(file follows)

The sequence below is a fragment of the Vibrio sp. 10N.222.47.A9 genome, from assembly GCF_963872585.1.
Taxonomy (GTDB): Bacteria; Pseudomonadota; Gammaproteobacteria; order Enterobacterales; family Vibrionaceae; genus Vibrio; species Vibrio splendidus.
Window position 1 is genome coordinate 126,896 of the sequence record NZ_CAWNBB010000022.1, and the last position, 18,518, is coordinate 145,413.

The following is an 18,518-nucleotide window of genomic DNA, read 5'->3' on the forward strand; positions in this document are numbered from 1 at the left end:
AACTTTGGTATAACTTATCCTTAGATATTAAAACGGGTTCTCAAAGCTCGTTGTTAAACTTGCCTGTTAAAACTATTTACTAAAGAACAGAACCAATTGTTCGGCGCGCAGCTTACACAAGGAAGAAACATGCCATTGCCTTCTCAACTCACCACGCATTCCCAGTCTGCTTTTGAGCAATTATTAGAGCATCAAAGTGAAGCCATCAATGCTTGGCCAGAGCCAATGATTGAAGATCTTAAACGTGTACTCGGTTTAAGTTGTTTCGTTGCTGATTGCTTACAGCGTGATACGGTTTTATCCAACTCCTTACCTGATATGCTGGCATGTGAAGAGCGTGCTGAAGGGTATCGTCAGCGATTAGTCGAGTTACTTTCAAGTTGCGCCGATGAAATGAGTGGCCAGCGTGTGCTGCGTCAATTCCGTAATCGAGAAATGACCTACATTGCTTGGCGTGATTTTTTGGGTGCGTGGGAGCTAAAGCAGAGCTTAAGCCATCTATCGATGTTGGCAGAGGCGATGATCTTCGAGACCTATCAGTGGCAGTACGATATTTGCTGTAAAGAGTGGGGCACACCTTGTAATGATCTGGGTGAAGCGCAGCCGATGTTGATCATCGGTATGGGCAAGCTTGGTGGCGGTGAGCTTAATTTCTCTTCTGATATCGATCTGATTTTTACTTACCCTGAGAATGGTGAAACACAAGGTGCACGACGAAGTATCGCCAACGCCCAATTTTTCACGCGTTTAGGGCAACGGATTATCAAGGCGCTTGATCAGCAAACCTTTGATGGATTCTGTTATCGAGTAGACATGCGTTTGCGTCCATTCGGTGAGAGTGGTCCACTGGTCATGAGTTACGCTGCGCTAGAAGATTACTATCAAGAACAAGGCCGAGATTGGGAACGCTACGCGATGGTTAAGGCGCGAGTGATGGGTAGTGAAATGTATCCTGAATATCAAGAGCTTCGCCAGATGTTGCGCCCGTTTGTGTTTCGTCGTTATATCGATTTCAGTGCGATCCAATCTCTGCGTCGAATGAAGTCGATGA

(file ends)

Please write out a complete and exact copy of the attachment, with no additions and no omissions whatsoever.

The sequence below is a fragment of the Vibrio sp. 10N.222.47.A9 genome, from assembly GCF_963872585.1.
Taxonomy (GTDB): Bacteria; Pseudomonadota; Gammaproteobacteria; order Enterobacterales; family Vibrionaceae; genus Vibrio; species Vibrio splendidus.
Window position 1 is genome coordinate 126,896 of the sequence record NZ_CAWNBB010000022.1, and the last position, 18,518, is coordinate 145,413.

The following is an 18,518-nucleotide window of genomic DNA, read 5'->3' on the forward strand; positions in this document are numbered from 1 at the left end:
AACTTTGGTATAACTTATCCTTAGATATTAAAACGGGTTCTCAAAGCTCGTTGTTAAACTTGCCTGTTAAAACTATTTACTAAAGAACAGAACCAATTGTTCGGCGCGCAGCTTACACAAGGAAGAAACATGCCATTGCCTTCTCAACTCACCACGCATTCCCAGTCTGCTTTTGAGCAATTATTAGAGCATCAAAGTGAAGCCATCAATGCTTGGCCAGAGCCAATGATTGAAGATCTTAAACGTGTACTCGGTTTAAGTTGTTTCGTTGCTGATTGCTTACAGCGTGATACGGTTTTATCCAACTCCTTACCTGATATGCTGGCATGTGAAGAGCGTGCTGAAGGGTATCGTCAGCGATTAGTCGAGTTACTTTCAAGTTGCGCCGATGAAATGAGTGGCCAGCGTGTGCTGCGTCAATTCCGTAATCGAGAAATGACCTACATTGCTTGGCGTGATTTTTTGGGTGCGTGGGAGCTAAAGCAGAGCTTAAGCCATCTATCGATGTTGGCAGAGGCGATGATCTTCGAGACCTATCAGTGGCAGTACGATATTTGCTGTAAAGAGTGGGGCACACCTTGTAATGATCTGGGTGAAGCGCAGCCGATGTTGATCATCGGTATGGGCAAGCTTGGTGGCGGTGAGCTTAATTTCTCTTCTGATATCGATCTGATTTTTACTTACCCTGAGAATGGTGAAACACAAGGTGCACGACGAAGTATCGCCAACGCCCAATTTTTCACGCGTTTAGGGCAACGGATTATCAAGGCGCTTGATCAGCAAACCTTTGATGGATTCTGTTATCGAGTAGACATGCGTTTGCGTCCATTCGGTGAGAGTGGTCCACTGGTCATGAGTTACGCTGCGCTAGAAGATTACTATCAAGAACAAGGCCGAGATTGGGAACGCTACGCGATGGTTAAGGCGCGAGTGATGGGTAGTGAAATGTATCCTGAATATCAAGAGCTTCGCCAGATGTTGCGCCCGTTTGTGTTTCGTCGTTATATCGATTTCAGTGCGATCCAATCTCTGCGTCGAATGAAGTCGATGA